- I unknowingly installed adware with YTD, a free app for downloading YouTube videos. I deleted the app but I needed the antivirus software to remove the adware it left behind
- I can’t be sure how I ended up with Trojan.GenerickKD but this type of virus comes from a program that imitates another well known program or from a program that has or pretends to offer a useful service such as a screensaver, an application update etc. Once installed, the Trojan goes into action with functions ranging from nuisances such as changing desktop icon positions, to more serious ones such as disabling keyboard or mouse to destructive actions such as stealing data or erasing files. My Trojan may have originated from DocuSign, an online service I’ve used several times.
How do you know if your email account has been hacked?
- You can’t access your email
- You see emails you didn’t send in your deleted or sent mail
- You see MAILER-DAEMON rejection notices for emails you didn’t send
- You see contacts you didn’t add
- Contacts are missing
- Account folders are empty or missing
- You get an image challenge when you try to sign in or send email
- Some emails you send are not accepted and returned
- You go offline while signed into your account
- Your display name has changed
- Your email signature has a link you didn’t add
- You’re not getting new mail
What should you do if you suspect your email account has been hacked?
1. If you can access your account, change your password and your security question(s)
2. If you can’t access your account:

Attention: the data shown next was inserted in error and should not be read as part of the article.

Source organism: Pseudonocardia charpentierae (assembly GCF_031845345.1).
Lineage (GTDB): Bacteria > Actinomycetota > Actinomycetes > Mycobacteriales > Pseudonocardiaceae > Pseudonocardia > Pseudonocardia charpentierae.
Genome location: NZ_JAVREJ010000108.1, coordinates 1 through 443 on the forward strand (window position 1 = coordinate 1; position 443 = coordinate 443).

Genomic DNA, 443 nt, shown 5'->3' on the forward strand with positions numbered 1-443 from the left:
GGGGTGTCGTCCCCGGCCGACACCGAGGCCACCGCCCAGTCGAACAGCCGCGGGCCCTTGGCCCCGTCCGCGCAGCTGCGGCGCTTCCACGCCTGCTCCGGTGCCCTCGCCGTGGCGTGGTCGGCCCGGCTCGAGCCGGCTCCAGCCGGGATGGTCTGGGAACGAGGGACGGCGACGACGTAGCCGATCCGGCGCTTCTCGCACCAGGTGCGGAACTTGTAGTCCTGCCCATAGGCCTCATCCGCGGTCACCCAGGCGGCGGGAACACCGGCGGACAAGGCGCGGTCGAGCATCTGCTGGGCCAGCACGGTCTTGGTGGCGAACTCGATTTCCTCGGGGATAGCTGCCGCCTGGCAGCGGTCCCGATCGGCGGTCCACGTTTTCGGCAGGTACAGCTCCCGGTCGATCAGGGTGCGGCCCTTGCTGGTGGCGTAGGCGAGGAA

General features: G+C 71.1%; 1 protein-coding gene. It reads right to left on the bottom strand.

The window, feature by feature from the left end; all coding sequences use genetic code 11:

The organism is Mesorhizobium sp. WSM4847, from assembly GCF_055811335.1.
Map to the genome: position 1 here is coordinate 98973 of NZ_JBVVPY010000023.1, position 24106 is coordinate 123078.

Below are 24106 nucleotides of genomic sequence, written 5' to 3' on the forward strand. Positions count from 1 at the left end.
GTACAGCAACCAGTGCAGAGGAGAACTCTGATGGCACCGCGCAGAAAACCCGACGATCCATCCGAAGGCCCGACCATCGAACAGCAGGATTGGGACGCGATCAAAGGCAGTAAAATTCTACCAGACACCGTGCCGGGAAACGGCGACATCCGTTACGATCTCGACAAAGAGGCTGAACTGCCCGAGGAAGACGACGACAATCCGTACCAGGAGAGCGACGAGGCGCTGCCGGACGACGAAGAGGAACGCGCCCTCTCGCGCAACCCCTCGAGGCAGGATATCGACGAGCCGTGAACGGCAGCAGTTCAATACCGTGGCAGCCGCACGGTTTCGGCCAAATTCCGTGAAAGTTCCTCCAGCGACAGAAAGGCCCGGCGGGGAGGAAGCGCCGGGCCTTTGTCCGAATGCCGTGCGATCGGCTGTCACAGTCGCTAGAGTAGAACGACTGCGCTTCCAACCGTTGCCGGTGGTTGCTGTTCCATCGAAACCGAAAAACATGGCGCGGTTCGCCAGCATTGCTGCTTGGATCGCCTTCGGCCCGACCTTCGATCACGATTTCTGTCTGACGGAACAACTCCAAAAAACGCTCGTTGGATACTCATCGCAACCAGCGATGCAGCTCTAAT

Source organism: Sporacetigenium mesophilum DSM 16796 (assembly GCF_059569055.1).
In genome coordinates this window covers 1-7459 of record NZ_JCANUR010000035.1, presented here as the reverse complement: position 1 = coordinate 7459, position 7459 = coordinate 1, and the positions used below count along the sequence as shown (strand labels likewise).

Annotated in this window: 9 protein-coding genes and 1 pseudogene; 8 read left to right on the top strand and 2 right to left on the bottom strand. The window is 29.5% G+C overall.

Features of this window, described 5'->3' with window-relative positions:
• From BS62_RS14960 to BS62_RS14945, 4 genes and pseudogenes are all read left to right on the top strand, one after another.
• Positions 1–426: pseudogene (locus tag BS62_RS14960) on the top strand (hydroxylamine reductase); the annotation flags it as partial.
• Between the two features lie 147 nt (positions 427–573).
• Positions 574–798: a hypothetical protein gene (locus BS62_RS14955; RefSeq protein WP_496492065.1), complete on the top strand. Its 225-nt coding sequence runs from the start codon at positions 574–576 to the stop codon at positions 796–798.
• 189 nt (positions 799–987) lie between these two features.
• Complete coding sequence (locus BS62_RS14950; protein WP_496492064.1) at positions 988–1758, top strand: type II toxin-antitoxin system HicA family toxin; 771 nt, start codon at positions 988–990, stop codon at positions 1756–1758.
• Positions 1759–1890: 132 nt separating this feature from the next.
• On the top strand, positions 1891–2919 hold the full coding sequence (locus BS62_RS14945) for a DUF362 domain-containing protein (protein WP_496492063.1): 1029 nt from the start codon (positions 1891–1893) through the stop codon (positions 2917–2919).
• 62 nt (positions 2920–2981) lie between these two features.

- Follow directions from your mail provider’s site
- Change your password and security question when you regain access
3. Notify your contacts and suggest temporary caution with your emails
4. Review email settings/signature to confirm absence of malicious links
- Identify link addresses by hovering over links
- Delete unrecognized forwarding email addresses
5. Hopefully you don’t store sensitive account information in folders but if you do, change user names and passwords on those accounts
6. Scan your PC, Mac, Tablet or phone with an updated anti virus program
7. Monitor your email account as well as all other financial accounts regularly for signs of breach and trouble
8. Monitor your credit via a paid service or by getting as many as 3 free credit reports per year. You may request one per year from Experian, TransUnion and Equifax.
In addition to virus protection, I installed safe browsing add ons to my Chrome and Safari browsers. Safe search results get a green light and I’m noticeably warned before entering a risky site. I also get other information such as who’s tracking me.
The lawyer who’s $289,551.00 poorer is proof of the seriousness of a simple misstep. Armed with new knowledge and new protection tools, I feel more confident about my online safety. If you’re reading this, I’ve shared my knowledge with you. In turn, please help educate others by sharing this information so more people can avoid the serious consequences of cyber criminals.
Until next time,… Stay Cyber Safe!